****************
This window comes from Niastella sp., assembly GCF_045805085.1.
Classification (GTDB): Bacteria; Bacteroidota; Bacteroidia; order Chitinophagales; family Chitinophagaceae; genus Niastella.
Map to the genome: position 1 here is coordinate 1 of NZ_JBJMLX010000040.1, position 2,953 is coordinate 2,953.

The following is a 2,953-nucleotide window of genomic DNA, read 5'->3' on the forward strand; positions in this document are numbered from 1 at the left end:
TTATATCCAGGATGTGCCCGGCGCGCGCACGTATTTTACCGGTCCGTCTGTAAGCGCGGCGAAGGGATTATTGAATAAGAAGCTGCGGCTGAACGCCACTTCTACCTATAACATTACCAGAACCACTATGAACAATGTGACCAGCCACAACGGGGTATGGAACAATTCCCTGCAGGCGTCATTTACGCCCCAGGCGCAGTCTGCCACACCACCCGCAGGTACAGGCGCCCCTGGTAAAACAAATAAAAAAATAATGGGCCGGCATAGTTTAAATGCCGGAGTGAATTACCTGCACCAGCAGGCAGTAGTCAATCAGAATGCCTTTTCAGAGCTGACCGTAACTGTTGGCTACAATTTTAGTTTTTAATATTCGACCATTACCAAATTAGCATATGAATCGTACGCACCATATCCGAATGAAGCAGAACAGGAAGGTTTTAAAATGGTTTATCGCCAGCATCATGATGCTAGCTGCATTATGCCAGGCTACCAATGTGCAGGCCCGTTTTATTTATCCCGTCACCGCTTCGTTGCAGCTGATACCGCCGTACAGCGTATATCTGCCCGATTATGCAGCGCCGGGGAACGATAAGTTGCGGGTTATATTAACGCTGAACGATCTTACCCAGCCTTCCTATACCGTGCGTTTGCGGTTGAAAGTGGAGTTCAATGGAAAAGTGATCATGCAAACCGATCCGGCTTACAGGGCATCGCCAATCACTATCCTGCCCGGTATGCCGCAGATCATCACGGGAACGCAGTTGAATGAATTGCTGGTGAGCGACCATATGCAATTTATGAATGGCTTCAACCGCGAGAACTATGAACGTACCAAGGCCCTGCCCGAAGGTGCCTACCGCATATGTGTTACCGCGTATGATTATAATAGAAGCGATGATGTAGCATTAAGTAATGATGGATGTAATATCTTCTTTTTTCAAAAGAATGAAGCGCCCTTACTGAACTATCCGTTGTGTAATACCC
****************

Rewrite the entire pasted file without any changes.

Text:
This window comes from Niastella sp., assembly GCF_045805085.1.
Classification (GTDB): Bacteria; Bacteroidota; Bacteroidia; order Chitinophagales; family Chitinophagaceae; genus Niastella.
Map to the genome: position 1 here is coordinate 1 of NZ_JBJMLX010000040.1, position 2,953 is coordinate 2,953.

The following is a 2,953-nucleotide window of genomic DNA, read 5'->3' on the forward strand; positions in this document are numbered from 1 at the left end:
TTATATCCAGGATGTGCCCGGCGCGCGCACGTATTTTACCGGTCCGTCTGTAAGCGCGGCGAAGGGATTATTGAATAAGAAGCTGCGGCTGAACGCCACTTCTACCTATAACATTACCAGAACCACTATGAACAATGTGACCAGCCACAACGGGGTATGGAACAATTCCCTGCAGGCGTCATTTACGCCCCAGGCGCAGTCTGCCACACCACCCGCAGGTACAGGCGCCCCTGGTAAAACAAATAAAAAAATAATGGGCCGGCATAGTTTAAATGCCGGAGTGAATTACCTGCACCAGCAGGCAGTAGTCAATCAGAATGCCTTTTCAGAGCTGACCGTAACTGTTGGCTACAATTTTAGTTTTTAATATTCGACCATTACCAAATTAGCATATGAATCGTACGCACCATATCCGAATGAAGCAGAACAGGAAGGTTTTAAAATGGTTTATCGCCAGCATCATGATGCTAGCTGCATTATGCCAGGCTACCAATGTGCAGGCCCGTTTTATTTATCCCGTCACCGCTTCGTTGCAGCTGATACCGCCGTACAGCGTATATCTGCCCGATTATGCAGCGCCGGGGAACGATAAGTTGCGGGTTATATTAACGCTGAACGATCTTACCCAGCCTTCCTATACCGTGCGTTTGCGGTTGAAAGTGGAGTTCAATGGAAAAGTGATCATGCAAACCGATCCGGCTTACAGGGCATCGCCAATCACTATCCTGCCCGGTATGCCGCAGATCATCACGGGAACGCAGTTGAATGAATTGCTGGTGAGCGACCATATGCAATTTATGAATGGCTTCAACCGCGAGAACTATGAACGTACCAAGGCCCTGCCCGAAGGTGCCTACCGCATATGTGTTACCGCGTATGATTATAATAGAAGCGATGATGTAGCATTAAGTAATGATGGATGTAATATCTTCTTTTTTCAAAAGAATGAAGCGCCCTTACTGAACTATCCGTTGTGTAATACCC